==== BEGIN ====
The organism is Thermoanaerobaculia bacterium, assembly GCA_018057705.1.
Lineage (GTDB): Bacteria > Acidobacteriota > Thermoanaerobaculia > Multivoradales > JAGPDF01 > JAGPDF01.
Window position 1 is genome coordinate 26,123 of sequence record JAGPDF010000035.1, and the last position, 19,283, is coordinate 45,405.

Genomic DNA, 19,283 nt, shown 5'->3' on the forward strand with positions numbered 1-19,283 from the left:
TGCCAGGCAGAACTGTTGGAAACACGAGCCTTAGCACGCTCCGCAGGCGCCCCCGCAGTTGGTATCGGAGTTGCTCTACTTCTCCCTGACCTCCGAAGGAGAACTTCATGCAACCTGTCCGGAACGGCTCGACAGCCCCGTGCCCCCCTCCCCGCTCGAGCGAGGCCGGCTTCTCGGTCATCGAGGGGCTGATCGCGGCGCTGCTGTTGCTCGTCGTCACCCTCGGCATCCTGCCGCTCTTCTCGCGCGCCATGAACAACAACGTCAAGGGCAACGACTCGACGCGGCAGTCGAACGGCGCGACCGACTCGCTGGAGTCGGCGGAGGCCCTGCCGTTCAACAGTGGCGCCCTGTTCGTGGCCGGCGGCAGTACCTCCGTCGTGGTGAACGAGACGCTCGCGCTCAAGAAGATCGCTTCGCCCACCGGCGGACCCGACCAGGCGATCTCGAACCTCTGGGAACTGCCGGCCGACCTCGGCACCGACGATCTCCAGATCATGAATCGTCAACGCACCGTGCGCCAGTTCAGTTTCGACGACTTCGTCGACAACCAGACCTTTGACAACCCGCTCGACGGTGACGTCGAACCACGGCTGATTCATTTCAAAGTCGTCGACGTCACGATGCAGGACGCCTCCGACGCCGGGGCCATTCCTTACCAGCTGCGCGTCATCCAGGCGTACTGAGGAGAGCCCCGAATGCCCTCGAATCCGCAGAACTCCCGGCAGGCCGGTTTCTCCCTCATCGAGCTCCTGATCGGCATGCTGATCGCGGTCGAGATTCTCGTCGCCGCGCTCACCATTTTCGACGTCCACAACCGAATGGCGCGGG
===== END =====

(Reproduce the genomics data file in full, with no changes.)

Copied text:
The organism is Thermoanaerobaculia bacterium, assembly GCA_018057705.1.
Lineage (GTDB): Bacteria > Acidobacteriota > Thermoanaerobaculia > Multivoradales > JAGPDF01 > JAGPDF01.
Window position 1 is genome coordinate 26,123 of sequence record JAGPDF010000035.1, and the last position, 19,283, is coordinate 45,405.

Genomic DNA, 19,283 nt, shown 5'->3' on the forward strand with positions numbered 1-19,283 from the left:
TGCCAGGCAGAACTGTTGGAAACACGAGCCTTAGCACGCTCCGCAGGCGCCCCCGCAGTTGGTATCGGAGTTGCTCTACTTCTCCCTGACCTCCGAAGGAGAACTTCATGCAACCTGTCCGGAACGGCTCGACAGCCCCGTGCCCCCCTCCCCGCTCGAGCGAGGCCGGCTTCTCGGTCATCGAGGGGCTGATCGCGGCGCTGCTGTTGCTCGTCGTCACCCTCGGCATCCTGCCGCTCTTCTCGCGCGCCATGAACAACAACGTCAAGGGCAACGACTCGACGCGGCAGTCGAACGGCGCGACCGACTCGCTGGAGTCGGCGGAGGCCCTGCCGTTCAACAGTGGCGCCCTGTTCGTGGCCGGCGGCAGTACCTCCGTCGTGGTGAACGAGACGCTCGCGCTCAAGAAGATCGCTTCGCCCACCGGCGGACCCGACCAGGCGATCTCGAACCTCTGGGAACTGCCGGCCGACCTCGGCACCGACGATCTCCAGATCATGAATCGTCAACGCACCGTGCGCCAGTTCAGTTTCGACGACTTCGTCGACAACCAGACCTTTGACAACCCGCTCGACGGTGACGTCGAACCACGGCTGATTCATTTCAAAGTCGTCGACGTCACGATGCAGGACGCCTCCGACGCCGGGGCCATTCCTTACCAGCTGCGCGTCATCCAGGCGTACTGAGGAGAGCCCCGAATGCCCTCGAATCCGCAGAACTCCCGGCAGGCCGGTTTCTCCCTCATCGAGCTCCTGATCGGCATGCTGATCGCGGTCGAGATTCTCGTCGCCGCGCTCACCATTTTCGACGTCCACAACCGAATGGCGCGGG